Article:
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He was the last of his kind. Not just the last of his family line, but the last of the species. The little people called his people the jungle ghost. He had made the annual trek to what the ruins north of Siemréab in Cambodia. They predate the more famous ones of Angkor Wat by at least three hundred years. By his people's measurements, the temples here were built 12,000 moons ago by the chakravartin (indian concept of world ruler) as an homage to his people.

The small yellow people and his species had lived side by side for centuries. What few times their paths crossed with his people, the small ones would kowtow to them. It was considered to be bad luck to look upon a jungle ghost. In more recent years a larger and stronger people who were mainly the color of slugs came to these lands. There were some of the large people the color of lava rock, but you could tell the pale ones were the leaders. They came to kill the small yellow ones in numbers too large to count. They killed my people as well. Though I doubt they knew it.

Our kind has the ability to become one with the forest. You could walk right up to us and not see my people. The problem was the pale ones had carts that could fly like a bird. Once they had their noisy flying carts high in the air they would throw liquid fire on the jungle below. The fire was not like anything we had ever seen. It would stick to everything and water would not extinguish it. They would throw it over so large an area that it was impossible to outrun it.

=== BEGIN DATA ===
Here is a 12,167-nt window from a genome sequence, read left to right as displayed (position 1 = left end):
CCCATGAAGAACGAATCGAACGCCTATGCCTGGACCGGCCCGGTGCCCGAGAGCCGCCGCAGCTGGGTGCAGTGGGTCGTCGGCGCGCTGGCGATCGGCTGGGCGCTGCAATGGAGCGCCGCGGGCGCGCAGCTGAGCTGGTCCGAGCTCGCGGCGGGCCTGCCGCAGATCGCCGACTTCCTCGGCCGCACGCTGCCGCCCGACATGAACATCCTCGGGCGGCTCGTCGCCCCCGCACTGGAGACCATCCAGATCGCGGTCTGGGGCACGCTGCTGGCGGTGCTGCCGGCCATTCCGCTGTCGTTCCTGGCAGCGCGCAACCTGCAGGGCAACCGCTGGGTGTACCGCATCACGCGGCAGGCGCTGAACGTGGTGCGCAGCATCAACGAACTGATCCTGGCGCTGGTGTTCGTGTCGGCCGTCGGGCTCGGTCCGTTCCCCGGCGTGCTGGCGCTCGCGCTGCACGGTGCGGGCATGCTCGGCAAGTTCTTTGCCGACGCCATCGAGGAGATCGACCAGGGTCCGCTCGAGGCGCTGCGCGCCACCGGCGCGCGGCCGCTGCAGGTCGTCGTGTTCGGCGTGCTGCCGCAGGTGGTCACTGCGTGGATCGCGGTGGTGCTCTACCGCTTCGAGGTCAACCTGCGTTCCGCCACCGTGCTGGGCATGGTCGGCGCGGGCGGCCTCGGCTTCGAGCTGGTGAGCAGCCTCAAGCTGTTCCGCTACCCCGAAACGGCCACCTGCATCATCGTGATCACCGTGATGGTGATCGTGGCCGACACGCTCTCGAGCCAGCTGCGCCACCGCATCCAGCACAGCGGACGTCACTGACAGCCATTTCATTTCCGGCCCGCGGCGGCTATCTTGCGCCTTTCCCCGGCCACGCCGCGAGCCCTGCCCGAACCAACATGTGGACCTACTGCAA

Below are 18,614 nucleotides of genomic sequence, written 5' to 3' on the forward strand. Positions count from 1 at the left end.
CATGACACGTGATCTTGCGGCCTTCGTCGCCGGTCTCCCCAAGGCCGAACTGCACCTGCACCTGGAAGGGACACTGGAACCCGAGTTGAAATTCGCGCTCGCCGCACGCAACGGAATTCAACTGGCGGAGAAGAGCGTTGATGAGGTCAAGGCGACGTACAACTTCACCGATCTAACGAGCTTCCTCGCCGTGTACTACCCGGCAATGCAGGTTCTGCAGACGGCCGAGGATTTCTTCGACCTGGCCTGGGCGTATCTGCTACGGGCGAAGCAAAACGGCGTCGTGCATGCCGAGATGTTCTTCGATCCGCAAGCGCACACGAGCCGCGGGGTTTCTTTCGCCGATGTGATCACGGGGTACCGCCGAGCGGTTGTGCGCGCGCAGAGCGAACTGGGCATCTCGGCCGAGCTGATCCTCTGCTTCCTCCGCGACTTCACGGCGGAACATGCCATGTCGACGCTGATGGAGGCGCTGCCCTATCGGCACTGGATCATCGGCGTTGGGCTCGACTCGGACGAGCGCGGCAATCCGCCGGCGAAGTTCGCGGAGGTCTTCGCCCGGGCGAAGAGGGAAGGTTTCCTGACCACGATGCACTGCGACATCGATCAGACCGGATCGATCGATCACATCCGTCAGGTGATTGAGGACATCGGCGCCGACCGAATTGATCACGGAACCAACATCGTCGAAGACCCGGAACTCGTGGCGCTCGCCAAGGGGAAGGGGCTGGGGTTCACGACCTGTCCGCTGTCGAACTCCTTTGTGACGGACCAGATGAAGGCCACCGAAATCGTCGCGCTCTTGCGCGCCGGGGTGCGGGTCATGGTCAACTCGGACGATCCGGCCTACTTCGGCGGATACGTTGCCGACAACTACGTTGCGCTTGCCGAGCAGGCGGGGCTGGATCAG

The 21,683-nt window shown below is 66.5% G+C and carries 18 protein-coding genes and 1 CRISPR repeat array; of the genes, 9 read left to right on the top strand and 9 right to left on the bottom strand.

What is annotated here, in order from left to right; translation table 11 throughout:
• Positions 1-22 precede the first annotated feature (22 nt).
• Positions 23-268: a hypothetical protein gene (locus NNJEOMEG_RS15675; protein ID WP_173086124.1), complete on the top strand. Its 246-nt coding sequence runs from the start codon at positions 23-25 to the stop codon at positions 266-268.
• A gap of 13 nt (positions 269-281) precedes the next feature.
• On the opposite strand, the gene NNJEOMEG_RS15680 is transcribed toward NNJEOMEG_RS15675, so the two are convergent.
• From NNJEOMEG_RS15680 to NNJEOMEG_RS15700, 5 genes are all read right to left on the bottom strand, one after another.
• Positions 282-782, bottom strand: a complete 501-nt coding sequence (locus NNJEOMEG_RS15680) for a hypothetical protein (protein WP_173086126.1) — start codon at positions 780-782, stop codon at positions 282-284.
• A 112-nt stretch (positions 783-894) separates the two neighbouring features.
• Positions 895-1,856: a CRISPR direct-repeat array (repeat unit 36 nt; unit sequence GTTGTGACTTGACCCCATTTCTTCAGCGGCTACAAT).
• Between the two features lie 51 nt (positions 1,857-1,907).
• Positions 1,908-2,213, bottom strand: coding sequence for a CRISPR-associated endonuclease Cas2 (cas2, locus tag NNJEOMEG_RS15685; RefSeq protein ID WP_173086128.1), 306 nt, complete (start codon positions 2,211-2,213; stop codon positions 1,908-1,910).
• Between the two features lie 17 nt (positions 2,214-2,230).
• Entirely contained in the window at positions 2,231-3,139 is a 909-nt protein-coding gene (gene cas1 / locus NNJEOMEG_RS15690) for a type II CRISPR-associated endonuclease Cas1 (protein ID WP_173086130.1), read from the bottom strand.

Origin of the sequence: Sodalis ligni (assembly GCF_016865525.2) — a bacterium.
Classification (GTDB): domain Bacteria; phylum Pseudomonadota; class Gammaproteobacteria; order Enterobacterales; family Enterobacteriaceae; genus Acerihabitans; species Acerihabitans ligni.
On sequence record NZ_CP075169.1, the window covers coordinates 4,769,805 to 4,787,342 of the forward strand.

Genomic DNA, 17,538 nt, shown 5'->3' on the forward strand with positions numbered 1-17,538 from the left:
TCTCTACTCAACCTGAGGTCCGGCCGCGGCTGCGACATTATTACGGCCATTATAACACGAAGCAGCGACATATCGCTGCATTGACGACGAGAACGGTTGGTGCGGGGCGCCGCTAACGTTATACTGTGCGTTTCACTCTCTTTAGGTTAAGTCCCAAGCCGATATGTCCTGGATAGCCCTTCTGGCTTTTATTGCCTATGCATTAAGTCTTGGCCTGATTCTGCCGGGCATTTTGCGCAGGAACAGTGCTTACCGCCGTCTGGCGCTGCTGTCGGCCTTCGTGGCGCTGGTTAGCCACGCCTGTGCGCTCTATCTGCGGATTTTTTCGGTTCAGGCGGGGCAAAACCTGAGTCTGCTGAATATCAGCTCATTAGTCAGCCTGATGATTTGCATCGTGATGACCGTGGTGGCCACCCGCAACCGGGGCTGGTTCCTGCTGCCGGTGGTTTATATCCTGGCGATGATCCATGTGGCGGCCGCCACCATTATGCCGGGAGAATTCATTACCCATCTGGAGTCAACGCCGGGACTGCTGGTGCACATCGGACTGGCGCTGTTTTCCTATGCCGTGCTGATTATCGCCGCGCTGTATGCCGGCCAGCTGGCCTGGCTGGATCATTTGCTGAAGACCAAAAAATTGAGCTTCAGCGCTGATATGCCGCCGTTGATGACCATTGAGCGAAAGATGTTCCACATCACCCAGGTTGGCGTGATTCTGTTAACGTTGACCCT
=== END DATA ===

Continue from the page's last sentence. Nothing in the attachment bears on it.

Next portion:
Our people were never that large in numbers. The small people could have young ones every nine or ten moons, but for out people it took at least twenty-four moons for a child to form in the female. Unless killed by forest animals or accidental misfortune, our people would live through four generations of the small ones. Now for me, the passing of the moons was a lonely ordeal. This annual trip marks the passing of 480 moons, with no more of my species arriving.

I have considered throwing myself from the tall falls, and ending the loneliness, but I can't bring myself to do it. My life is useless without the possibility of offspring, and lonely without a companion, but I still go on. I guess it is only natural that every animal of the jungle seeks to see the rising of the sun as many times as it can. Maybe that is the purpose.